Four years after “Taken” became a surprise hit, which was followed by numerous ripoffs, we have the proper sequel. It’s virtually the same movie as the first and once again, it’s simultaneously ridiculously entertaining and just plain ridiculous.
The first film had 50-something retired CIA man Bryan (Liam Neeson) traveling to Paris to rescue his kidnapped daughter (Maggie Grace) and beating up a few dozen sex traffickers and other criminals in the process. The sequel moves the action to Istanbul, as Neeson is on vacation with his daughter and ex-wife (Famke Janssen), but they soon find themselves in the crosshairs of Murad Hoxha (Rade Šerbedžija), the revenge-minded father of the lead baddie from the first movie.
“Taken 2,” directed by the wonderfully named Frenchman Olivier Megaton, mostly matches the first film beat-for-beat. It moves the action to a different city and mostly drops the sex-trafficking angle, but other than that there’s not a whole lot new. However, the film finds room for some inventiveness and creativity. There’s a nifty trick involving grenades, as well as a hilarious setpiece in which two men in the middle of a fistfight stumble upon a makeshift boxing ring and instantly jump on top of it.
There are also a whole bunch of nifty car chases, and Istanbul, not exactly a frequent action-movie destination, is used and photographed expertly.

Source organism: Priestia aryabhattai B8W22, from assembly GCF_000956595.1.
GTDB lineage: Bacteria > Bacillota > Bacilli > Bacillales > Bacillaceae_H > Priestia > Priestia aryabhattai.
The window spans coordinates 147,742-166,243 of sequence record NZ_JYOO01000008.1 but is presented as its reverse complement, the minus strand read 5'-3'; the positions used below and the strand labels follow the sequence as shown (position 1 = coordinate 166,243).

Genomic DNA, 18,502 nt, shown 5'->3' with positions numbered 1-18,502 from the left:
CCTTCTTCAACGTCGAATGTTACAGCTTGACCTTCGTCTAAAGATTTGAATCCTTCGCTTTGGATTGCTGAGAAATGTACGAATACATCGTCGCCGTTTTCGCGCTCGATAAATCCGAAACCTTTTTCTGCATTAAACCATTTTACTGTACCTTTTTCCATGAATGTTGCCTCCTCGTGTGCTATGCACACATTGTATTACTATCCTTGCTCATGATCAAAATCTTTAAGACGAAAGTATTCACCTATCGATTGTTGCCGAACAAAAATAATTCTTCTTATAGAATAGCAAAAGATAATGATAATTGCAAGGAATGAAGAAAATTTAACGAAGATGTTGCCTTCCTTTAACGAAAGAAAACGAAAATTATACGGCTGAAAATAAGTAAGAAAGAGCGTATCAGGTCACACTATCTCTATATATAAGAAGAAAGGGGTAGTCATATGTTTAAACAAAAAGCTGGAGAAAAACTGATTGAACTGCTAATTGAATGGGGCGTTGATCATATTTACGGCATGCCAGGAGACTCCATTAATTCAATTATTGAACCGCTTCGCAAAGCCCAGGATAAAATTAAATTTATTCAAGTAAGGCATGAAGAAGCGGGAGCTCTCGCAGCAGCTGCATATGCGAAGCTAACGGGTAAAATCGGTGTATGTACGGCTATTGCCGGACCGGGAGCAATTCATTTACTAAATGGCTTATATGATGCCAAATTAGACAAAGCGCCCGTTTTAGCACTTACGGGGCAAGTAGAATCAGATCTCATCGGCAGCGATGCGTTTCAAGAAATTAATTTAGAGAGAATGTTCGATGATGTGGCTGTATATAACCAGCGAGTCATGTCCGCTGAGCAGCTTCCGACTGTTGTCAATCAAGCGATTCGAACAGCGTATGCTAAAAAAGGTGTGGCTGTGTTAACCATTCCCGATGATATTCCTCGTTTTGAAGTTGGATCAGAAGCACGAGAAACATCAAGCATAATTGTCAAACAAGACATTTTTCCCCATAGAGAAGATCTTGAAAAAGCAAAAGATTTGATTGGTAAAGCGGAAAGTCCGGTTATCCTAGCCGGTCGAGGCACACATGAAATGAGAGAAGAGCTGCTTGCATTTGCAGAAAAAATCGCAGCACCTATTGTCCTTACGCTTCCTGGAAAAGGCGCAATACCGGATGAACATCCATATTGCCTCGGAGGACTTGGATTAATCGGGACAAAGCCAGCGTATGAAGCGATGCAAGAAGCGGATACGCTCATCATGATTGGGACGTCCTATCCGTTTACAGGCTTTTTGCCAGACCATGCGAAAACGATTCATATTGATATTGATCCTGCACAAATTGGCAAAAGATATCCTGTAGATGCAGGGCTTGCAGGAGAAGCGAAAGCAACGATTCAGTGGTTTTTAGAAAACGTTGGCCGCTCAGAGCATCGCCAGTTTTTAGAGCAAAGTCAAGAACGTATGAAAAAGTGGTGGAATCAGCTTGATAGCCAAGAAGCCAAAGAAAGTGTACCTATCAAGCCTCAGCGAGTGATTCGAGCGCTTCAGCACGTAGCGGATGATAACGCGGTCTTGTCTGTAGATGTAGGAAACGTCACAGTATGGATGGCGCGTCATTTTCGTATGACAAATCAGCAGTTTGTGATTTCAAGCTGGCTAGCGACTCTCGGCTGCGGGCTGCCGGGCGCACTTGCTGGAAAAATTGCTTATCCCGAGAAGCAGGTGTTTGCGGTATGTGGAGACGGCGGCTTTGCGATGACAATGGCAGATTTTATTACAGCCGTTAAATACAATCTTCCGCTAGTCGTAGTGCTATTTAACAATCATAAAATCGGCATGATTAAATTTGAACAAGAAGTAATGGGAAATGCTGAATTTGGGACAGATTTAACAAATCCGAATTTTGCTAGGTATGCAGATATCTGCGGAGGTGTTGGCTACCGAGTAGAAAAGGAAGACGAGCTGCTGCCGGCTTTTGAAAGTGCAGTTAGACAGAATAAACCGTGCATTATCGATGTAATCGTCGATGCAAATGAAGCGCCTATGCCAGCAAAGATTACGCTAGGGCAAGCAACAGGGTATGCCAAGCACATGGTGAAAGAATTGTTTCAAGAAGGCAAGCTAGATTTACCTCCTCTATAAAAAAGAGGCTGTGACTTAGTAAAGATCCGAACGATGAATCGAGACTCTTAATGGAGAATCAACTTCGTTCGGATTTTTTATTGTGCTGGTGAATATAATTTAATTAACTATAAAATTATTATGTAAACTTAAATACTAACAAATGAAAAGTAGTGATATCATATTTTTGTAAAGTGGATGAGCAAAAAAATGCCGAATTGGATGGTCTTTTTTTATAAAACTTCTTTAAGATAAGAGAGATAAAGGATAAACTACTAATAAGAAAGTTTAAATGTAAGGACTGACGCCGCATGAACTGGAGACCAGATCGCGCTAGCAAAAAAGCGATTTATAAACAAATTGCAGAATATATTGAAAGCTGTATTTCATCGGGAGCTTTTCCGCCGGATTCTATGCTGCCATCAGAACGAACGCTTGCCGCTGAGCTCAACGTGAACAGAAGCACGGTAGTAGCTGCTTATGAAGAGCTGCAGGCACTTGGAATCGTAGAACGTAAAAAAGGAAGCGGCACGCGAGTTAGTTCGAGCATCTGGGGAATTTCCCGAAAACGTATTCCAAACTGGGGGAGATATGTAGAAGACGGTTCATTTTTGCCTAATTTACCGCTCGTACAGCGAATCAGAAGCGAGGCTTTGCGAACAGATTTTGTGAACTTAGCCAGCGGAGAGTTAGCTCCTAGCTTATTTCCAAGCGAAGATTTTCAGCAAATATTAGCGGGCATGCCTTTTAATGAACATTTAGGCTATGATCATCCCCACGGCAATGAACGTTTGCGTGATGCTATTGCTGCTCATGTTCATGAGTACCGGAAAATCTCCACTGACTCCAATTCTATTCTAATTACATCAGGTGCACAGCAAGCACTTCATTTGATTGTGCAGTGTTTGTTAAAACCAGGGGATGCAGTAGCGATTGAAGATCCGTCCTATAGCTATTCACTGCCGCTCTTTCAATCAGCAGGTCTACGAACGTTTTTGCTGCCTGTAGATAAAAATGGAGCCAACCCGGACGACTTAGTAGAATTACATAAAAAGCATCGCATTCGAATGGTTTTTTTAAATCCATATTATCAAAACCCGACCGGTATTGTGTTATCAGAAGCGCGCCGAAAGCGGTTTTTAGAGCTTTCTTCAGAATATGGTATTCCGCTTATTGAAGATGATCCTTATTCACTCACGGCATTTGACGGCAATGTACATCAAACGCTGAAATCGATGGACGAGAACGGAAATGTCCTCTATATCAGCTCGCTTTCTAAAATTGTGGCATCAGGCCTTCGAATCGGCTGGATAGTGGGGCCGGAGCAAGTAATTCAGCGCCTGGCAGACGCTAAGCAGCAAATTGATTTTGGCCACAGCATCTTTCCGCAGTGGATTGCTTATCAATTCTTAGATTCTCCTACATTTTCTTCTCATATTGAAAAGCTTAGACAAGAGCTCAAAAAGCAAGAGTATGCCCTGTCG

Unfortunately, this doesn’t extend to most of the fight scenes, which feature shaky-cam footage as bad as anything in recent memory.
Of course, there are other aspects that are just plain laughable. The bad guys, in the tradition of James Bond adversaries, are seemingly the world’s stupidest kidnappers. When they grab Neeson, this pretty large group sees it fit to leave this super-badass unguarded for long stretches, and don’t even bother to take away his cell phone.
The film also pauses, near the end, to question the value of revenge itself, which is sort of incongruous with everything before and after. And a sequence in which the wall of a U.S. embassy in a Muslim country is breached likely has a very different connotation now than it did when the movie was filmed.
Then there’s the matter of the daughter being introduced taking her driving test- which is kind of strange, considering the actress playing her is almost 30 years old. Seriously- Maggie Grace was an adult on the first season of Lost, which was eight years ago. Not to mention- shouldn’t Neeson’s character be famous after the first movie, as the guy who went to Paris, killed 50 bad guys, set off a bunch of bombs, and rescued his daughter? You’d think everyone he meets would recognize him.
“Taken 2,” much like its predecessor, is no masterpiece of action cinema. But it’s enjoyably nutty, and if you liked the first film, you’ll probably enjoy this one too.